If you’re a student in the creative world, you have probably been asked to read for a literary magazine. A professor or graduate student approached you and said, “Do you know how much reading for a magazine will improve your writing?” and your eyes lit up and you agreed to spend a few hours per week reading the bushy-tailed submissions of fellow writers.
Reading for Bluestem improved my writing. By articulating what I did and didn’t enjoy in the submissions I read, I more closely defined my own aesthetic. I also figured out some of the short story subjects that felt tired. For example, I never need to read another story about a Creative Writing professor. Also, the plot line of “weird guy meets weird girl and they have weird sex” is about as exciting as a first-paragraph detailed description of the main character.
When I became the Associate Fiction Editor, I read more carefully because I had actual responsibility. I had to consider the magazine as a whole, as well as my own individual tastes.
Here’s the main thing I learned—everyone who wants to be a writer would benefit from working as an editor at a literary magazine. So go out and do it. There are 5,000 magazines out there, and I’m sure one of them could use your services. Beyond helping your own writing, you’ll also have the opportunity to provide other writers with the sheer joy of publication, of feeling that your work isn’t the absolute worst drivel to ever end up on a word processor.
Below are some practical tips on submitting to literary magazines that I’ve learned during my time at Bluestem and by collecting rejection letters. Keep in my mind these are my own personal opinions. There are several other great places to find tips on the submission process. There’s a Latin phrase that works well in this situation—tantum quantum. It directly translates as “tantamount” or “as much as,” but there is also a “if it works, use it” implication. If you find this advice helpful, great. If you don’t, forget about it.
You’re not submitting a story
It sounds weird because of course you’re submitting a story. You’re probably submitting lots of stories.
From my perspective as an editor, you’re not submitting an entire piece of fiction. You’re submitting two pages of writing at a time that add up to a story by the end. If I get to the end. I will read the first two pages very carefully. If those hold my attention, or have something that keeps me reading, I will read the next two pages very, very carefully. If I get bored, or if something stops making sense, there’s a good chance I’m going to move on to the next submission. Or get lazy with my reading.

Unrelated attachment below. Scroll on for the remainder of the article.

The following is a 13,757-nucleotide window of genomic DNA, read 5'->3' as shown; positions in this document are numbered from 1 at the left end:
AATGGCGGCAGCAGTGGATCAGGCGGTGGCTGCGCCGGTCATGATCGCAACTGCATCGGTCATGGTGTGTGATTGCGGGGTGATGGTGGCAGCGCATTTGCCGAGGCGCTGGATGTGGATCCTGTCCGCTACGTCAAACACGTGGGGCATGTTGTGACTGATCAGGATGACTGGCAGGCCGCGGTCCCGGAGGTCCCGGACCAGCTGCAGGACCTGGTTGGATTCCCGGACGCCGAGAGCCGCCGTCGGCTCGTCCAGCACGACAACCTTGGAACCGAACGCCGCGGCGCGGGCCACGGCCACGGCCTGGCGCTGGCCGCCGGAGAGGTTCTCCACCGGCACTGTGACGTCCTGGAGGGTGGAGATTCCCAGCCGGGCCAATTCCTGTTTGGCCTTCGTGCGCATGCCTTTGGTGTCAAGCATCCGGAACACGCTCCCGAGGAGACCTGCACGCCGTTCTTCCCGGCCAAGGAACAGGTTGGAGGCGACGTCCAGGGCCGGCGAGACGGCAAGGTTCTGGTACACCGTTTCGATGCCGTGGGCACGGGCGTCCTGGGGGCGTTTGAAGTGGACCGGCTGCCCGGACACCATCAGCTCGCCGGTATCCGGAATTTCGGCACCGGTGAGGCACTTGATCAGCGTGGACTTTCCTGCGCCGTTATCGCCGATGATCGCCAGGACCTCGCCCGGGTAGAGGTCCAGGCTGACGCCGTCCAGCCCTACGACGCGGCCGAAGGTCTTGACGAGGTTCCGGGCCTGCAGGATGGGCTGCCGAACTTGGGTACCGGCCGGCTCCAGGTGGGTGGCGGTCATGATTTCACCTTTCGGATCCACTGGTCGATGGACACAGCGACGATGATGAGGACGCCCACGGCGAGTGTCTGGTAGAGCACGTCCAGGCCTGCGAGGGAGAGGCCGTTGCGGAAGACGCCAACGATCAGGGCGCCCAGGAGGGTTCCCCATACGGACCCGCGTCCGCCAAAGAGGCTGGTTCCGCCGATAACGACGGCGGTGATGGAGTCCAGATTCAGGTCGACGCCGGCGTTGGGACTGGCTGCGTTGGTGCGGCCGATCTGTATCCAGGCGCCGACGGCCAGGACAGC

This has some consequences. One, if your piece depends on the close parsing of irony and understanding layers upon layers of symbolism, if it’s a piece that would make T.S. Eliot and all the New Critics smile from the grave, it’s probably not going to do well, unless the writing is also interesting/humorous and has an intriguing plot. If I only understand the piece’s brilliance by reading it through to the end, there’s a good chance I’m not going to read it through to the end.
When I see a piece over 4500 words, my chest tightens and I go cross-eyed. I usually read submissions late at night, once I’ve finished my own writing and homework, and a longer piece is as appetizing as climbing K2 after running a marathon. There is more to a short story than its length, and I’ve read wonderful longer pieces in short story collections. But when we’re talking about submitting to literary journals, I would do whatever it takes to keep the story under 4000 words.
I’ve heard editors say they never read cover letters. I almost always read the cover letter before reading the piece itself.
In my experience, previous work for the Foreign Service is usually a bad sign. Some publications is a good sign. I appreciate the honesty of a writer who says up front that he is yet unpublished. Most importantly, the cover letter should be concise. Tell the reader the length of the piece and where else you have published work. If the magazine has any other requirements, for example, Midwestern Gothic only publishes Midwest writers, then put that information toward the end of the cover letter.
The most important thing is to avoid arrogance at all costs, or anything else that would give the reader a poor first impression.
A Brief Note to NYC Writers
I just returned from a trip to NYC over Spring Break, and I get it. New York is way cool.
But, here’s the thing. I read at least one submission per week from a Brooklyn-based writer that is entirely about the craziness of living in New York City. Brooklyn writers tend to also include the specific neighborhood in which they reside, like Greenpoint, in their addresses, which strikes me as almost royally arrogant.
As cool as Brooklyn is, there are a lot of other writers with creative hair styles writing about how cool Brooklyn is. Also, there have been a ton of other really, really talented writers who have written about NYC. Are you doing a better job than Colson Whitehead, Don Delillo, and Toni Morrison?
So, that’s what I’ve got. As always, keep writing, reading, and submitting to Bluestem.